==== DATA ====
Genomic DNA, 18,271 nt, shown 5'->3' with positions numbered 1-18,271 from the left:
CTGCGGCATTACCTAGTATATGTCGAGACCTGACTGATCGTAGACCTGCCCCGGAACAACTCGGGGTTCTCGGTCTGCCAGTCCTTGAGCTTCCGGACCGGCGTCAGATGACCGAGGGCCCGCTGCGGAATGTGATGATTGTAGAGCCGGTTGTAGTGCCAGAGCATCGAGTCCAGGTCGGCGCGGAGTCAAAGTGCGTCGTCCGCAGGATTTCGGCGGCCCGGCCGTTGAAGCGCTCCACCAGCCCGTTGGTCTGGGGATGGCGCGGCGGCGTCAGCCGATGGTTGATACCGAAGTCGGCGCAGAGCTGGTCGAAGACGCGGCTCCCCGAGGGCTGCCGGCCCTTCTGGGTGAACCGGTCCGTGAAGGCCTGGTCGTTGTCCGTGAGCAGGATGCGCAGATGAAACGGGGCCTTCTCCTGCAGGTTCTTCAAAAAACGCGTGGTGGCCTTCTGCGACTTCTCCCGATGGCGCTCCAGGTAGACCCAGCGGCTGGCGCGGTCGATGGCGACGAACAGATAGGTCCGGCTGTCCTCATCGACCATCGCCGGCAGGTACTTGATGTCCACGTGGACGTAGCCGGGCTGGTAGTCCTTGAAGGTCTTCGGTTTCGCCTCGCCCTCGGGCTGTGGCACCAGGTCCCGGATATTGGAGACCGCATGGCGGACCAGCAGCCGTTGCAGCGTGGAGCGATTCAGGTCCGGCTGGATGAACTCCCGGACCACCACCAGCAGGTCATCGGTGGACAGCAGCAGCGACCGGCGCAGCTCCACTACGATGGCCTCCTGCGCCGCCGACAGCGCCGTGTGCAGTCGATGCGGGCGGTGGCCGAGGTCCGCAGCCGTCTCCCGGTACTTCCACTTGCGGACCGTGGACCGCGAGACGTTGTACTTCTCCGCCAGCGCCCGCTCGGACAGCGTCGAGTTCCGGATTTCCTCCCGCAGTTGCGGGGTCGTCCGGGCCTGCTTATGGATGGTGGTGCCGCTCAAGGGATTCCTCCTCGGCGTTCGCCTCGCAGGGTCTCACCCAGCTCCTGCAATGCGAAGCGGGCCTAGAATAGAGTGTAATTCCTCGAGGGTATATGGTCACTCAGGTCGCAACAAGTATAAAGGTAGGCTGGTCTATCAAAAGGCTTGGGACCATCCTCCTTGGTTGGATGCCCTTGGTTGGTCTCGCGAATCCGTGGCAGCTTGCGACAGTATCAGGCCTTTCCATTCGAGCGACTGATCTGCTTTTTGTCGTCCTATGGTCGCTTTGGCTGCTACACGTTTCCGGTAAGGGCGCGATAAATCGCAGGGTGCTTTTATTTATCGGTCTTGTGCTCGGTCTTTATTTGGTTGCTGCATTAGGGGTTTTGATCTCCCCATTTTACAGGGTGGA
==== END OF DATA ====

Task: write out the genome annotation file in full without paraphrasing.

Genomic DNA, 18,271 nt, shown 5'->3' with positions numbered 1-18,271 from the left:
CTGCGGCATTACCTAGTATATGTCGAGACCTGACTGATCGTAGACCTGCCCCGGAACAACTCGGGGTTCTCGGTCTGCCAGTCCTTGAGCTTCCGGACCGGCGTCAGATGACCGAGGGCCCGCTGCGGAATGTGATGATTGTAGAGCCGGTTGTAGTGCCAGAGCATCGAGTCCAGGTCGGCGCGGAGTCAAAGTGCGTCGTCCGCAGGATTTCGGCGGCCCGGCCGTTGAAGCGCTCCACCAGCCCGTTGGTCTGGGGATGGCGCGGCGGCGTCAGCCGATGGTTGATACCGAAGTCGGCGCAGAGCTGGTCGAAGACGCGGCTCCCCGAGGGCTGCCGGCCCTTCTGGGTGAACCGGTCCGTGAAGGCCTGGTCGTTGTCCGTGAGCAGGATGCGCAGATGAAACGGGGCCTTCTCCTGCAGGTTCTTCAAAAAACGCGTGGTGGCCTTCTGCGACTTCTCCCGATGGCGCTCCAGGTAGACCCAGCGGCTGGCGCGGTCGATGGCGACGAACAGATAGGTCCGGCTGTCCTCATCGACCATCGCCGGCAGGTACTTGATGTCCACGTGGACGTAGCCGGGCTGGTAGTCCTTGAAGGTCTTCGGTTTCGCCTCGCCCTCGGGCTGTGGCACCAGGTCCCGGATATTGGAGACCGCATGGCGGACCAGCAGCCGTTGCAGCGTGGAGCGATTCAGGTCCGGCTGGATGAACTCCCGGACCACCACCAGCAGGTCATCGGTGGACAGCAGCAGCGACCGGCGCAGCTCCACTACGATGGCCTCCTGCGCCGCCGACAGCGCCGTGTGCAGTCGATGCGGGCGGTGGCCGAGGTCCGCAGCCGTCTCCCGGTACTTCCACTTGCGGACCGTGGACCGCGAGACGTTGTACTTCTCCGCCAGCGCCCGCTCGGACAGCGTCGAGTTCCGGATTTCCTCCCGCAGTTGCGGGGTCGTCCGGGCCTGCTTATGGATGGTGGTGCCGCTCAAGGGATTCCTCCTCGGCGTTCGCCTCGCAGGGTCTCACCCAGCTCCTGCAATGCGAAGCGGGCCTAGAATAGAGTGTAATTCCTCGAGGGTATATGGTCACTCAGGTCGCAACAAGTATAAAGGTAGGCTGGTCTATCAAAAGGCTTGGGACCATCCTCCTTGGTTGGATGCCCTTGGTTGGTCTCGCGAATCCGTGGCAGCTTGCGACAGTATCAGGCCTTTCCATTCGAGCGACTGATCTGCTTTTTGTCGTCCTATGGTCGCTTTGGCTGCTACACGTTTCCGGTAAGGGCGCGATAAATCGCAGGGTGCTTTTATTTATCGGTCTTGTGCTCGGTCTTTATTTGGTTGCTGCATTAGGGGTTTTGATCTCCCCATTTTACAGGGTGGA